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    4. I just planted a 'Fire Wonder' Delosperma, and it's covered in flowers, it should do well here, since it gets cold enough part of the winter.

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    5. Brian, mine has been blooming for weeks now.

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  5. Very interesting book, as I said in a previous message I've always dreamed of an english cottage garden but here in this part of Argentina with in its subtropical humid climate it has been an uphill battle that I feel has defeated me. I started to garden in a more realistic way, I've planted agaves, euphorbias, aloes and other succulents in the last years and they look so healthy so luscious the opposite to my sickly roses always defoliared by diseases and ants... It's interesting that cacti and succulents grow so nicely here where average annual rainfall is never less than 52 inches evenly distributed throughout the year, they never experience acute drought here, it rains considerably but the evaporation rate because of hea and sun is very high and soil drains very well so they never get their "feet" too wet but they seem to appreciate humid soil, a walk around my town would show you giant agaves and tree sized cacti everywhere and often totally neglected but nevertheless healthy and vigorous. Thanks for sharing all these pictures and precious information, it helped me to find beauty in plants other than peonies and helebores!

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    1. I'm amazed your cacti and succulents do so well with so much precipitation. But as you said, it's the well-draining soils and the rapid evaporation.

      Where in Argentina do you live? I know it's a large country with many different climates...

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    2. Yes the country has several climate zones, I live in the North of the Buenos Aires province, a subtropical humid zone where verage minimum temperature in the winter months of July through to August hovers around 59 °F dropping below 26 °F on some nights with occasional mild frosts,the average temperature in the summer ranges from 77 °F to 95 °F sometimes reaching 104 °F. Some days ago someone brutally pruned a giant cereus repandus and discarded the leftovers in the street! unfortunately I had no way to handle the huge thorny branches and by the time I returned some days later with gloves and newspapers they were no longer there, this kind of discovery are common here, people prune their cacti when they become too big and leave the branches in the street, many of my cacti were found like that. This clearly tells about how these plants thrive here. Kind regards from the south!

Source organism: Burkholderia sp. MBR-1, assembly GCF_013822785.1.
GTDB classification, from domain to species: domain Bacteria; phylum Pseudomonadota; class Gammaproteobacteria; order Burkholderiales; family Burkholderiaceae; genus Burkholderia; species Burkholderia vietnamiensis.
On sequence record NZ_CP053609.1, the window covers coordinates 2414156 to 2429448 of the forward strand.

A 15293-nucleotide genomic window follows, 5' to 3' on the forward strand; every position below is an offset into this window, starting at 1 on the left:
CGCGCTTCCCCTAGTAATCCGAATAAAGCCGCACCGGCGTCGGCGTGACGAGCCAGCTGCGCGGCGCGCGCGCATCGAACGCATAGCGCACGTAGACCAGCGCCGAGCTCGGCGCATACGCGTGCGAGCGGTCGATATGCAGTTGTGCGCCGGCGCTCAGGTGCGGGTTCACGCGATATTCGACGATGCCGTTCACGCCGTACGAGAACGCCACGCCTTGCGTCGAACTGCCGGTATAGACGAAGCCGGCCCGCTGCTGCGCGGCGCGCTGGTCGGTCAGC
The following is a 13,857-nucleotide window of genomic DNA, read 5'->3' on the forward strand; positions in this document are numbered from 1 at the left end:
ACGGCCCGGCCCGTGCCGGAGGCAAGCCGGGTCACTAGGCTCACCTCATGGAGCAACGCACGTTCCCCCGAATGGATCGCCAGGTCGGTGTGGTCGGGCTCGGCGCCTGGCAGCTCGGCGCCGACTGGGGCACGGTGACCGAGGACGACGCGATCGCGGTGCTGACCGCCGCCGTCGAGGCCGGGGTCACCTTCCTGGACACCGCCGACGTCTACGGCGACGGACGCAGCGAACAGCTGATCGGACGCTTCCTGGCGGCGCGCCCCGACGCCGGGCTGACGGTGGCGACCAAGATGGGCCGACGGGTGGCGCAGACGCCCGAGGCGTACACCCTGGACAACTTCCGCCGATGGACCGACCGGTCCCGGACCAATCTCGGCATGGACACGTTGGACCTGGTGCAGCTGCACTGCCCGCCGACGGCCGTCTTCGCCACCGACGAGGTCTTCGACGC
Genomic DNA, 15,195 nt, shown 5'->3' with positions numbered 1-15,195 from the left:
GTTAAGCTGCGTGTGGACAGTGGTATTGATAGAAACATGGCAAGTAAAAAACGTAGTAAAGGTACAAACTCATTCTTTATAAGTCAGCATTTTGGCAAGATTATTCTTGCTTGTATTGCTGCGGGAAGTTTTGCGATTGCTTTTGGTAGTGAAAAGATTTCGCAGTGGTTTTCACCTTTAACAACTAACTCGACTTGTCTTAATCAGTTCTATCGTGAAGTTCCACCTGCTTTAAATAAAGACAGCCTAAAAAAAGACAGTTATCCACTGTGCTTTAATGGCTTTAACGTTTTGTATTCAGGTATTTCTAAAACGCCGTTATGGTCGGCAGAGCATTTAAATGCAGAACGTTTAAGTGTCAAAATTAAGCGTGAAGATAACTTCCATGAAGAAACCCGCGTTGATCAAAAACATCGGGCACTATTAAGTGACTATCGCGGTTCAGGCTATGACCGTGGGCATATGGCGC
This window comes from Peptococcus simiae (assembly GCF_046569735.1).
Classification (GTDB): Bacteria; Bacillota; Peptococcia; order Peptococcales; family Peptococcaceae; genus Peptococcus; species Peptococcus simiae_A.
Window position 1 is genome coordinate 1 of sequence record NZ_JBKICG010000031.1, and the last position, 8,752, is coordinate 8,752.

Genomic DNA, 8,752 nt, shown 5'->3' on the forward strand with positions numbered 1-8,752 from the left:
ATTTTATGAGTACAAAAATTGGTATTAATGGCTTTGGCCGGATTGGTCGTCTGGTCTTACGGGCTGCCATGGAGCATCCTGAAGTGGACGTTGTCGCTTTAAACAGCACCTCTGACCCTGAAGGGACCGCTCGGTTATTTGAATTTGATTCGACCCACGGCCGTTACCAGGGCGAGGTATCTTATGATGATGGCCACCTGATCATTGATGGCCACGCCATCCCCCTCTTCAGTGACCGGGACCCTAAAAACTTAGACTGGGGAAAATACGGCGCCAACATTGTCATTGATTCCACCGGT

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    3. There's a house with a large Cereus hildmannianus a few blocks away. Every now and then they do some pruning on it and leave the discarded arms in the street for yard waste pickup. I've picked up several (and have given them away since then).

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  6. My first thought on reading this, was it was a re-hash of Lauren Springer's 'The Undaunted Garden'. But a quick google shows that Plant Select has a garden plan designed by her, so I guess it's more of an update of her book, rather than a repeat. I'll have to see if our library carries it. Sue

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    1. I don't think this book has anything to do with Lauren Ogden Springer's books, but she has been a long-time proponent of this kind of plant palette.